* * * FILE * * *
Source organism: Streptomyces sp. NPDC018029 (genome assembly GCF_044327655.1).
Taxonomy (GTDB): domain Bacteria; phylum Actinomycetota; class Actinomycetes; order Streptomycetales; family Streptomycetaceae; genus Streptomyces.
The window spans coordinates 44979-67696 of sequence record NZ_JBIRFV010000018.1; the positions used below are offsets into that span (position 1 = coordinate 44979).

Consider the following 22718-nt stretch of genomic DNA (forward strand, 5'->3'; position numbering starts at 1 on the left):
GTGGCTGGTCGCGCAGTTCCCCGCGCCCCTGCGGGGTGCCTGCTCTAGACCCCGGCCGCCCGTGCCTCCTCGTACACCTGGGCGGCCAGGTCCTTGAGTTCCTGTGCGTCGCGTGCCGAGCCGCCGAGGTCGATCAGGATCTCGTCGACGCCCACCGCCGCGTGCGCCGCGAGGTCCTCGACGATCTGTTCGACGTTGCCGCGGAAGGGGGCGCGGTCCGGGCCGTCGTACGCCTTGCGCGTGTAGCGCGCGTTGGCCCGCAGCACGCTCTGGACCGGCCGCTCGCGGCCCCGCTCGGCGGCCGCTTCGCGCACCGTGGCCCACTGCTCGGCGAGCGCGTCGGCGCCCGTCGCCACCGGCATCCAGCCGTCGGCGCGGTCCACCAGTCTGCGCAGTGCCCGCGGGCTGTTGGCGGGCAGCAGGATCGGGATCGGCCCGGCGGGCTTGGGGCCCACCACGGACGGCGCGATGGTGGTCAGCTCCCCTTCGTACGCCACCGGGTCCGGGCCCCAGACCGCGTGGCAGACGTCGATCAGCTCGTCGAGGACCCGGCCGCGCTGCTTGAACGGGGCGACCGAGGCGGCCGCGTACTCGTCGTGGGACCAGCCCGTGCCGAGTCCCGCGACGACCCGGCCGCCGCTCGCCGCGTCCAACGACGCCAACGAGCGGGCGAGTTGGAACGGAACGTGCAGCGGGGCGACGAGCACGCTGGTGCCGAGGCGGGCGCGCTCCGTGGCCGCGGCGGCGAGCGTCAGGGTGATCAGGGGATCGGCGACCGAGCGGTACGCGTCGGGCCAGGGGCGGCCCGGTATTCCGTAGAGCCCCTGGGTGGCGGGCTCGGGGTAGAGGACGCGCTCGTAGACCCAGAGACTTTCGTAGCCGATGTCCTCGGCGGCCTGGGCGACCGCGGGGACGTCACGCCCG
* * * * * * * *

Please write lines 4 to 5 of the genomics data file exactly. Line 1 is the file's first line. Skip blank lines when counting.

Consider the following 22718-nt stretch of genomic DNA (forward strand, 5'->3'; position numbering starts at 1 on the left):
GTGGCTGGTCGCGCAGTTCCCCGCGCCCCTGCGGGGTGCCTGCTCTAGACCCCGGCCGCCCGTGCCTCCTCGTACACCTGGGCGGCCAGGTCCTTGAGTTCCTGTGCGTCGCGTGCCGAGCCGCCGAGGTCGATCAGGATCTCGTCGACGCCCACCGCCGCGTGCGCCGCGAGGTCCTCGACGATCTGTTCGACGTTGCCGCGGAAGGGGGCGCGGTCCGGGCCGTCGTACGCCTTGCGCGTGTAGCGCGCGTTGGCCCGCAGCACGCTCTGGACCGGCCGCTCGCGGCCCCGCTCGGCGGCCGCTTCGCGCACCGTGGCCCACTGCTCGGCGAGCGCGTCGGCGCCCGTCGCCACCGGCATCCAGCCGTCGGCGCGGTCCACCAGTCTGCGCAGTGCCCGCGGGCTGTTGGCGGGCAGCAGGATCGGGATCGGCCCGGCGGGCTTGGGGCCCACCACGGACGGCGCGATGGTGGTCAGCTCCCCTTCGTACGCCACCGGGTCCGGGCCCCAGACCGCGTGGCAGACGTCGATCAGCTCGTCGAGGACCCGGCCGCGCTGCTTGAACGGGGCGACCGAGGCGGCCGCGTACTCGTCGTGGGACCAGCCCGTGCCGAGTCCCGCGACGACCCGGCCGCCGCTCGCCGCGTCCAACGACGCCAACGAGCGGGCGAGTTGGAACGGAACGTGCAGCGGGGCGACGAGCACGCTGGTGCCGAGGCGGGCGCGCTCCGTGGCCGCGGCGGCGAGCGTCAGGGTGATCAGGGGATCGGCGACCGAGCGGTACGCGTCGGGCCAGGGGCGGCCCGGTATTCCGTAGAGCCCCTGGGTGGCGGGCTCGGGGTAGAGGACGCGCTCGTAGACCCAGAGACTTTCGTAGCCGATGTCCTCGGCGGCCTGGGCGACCGCGGGGACGTCACGCCCG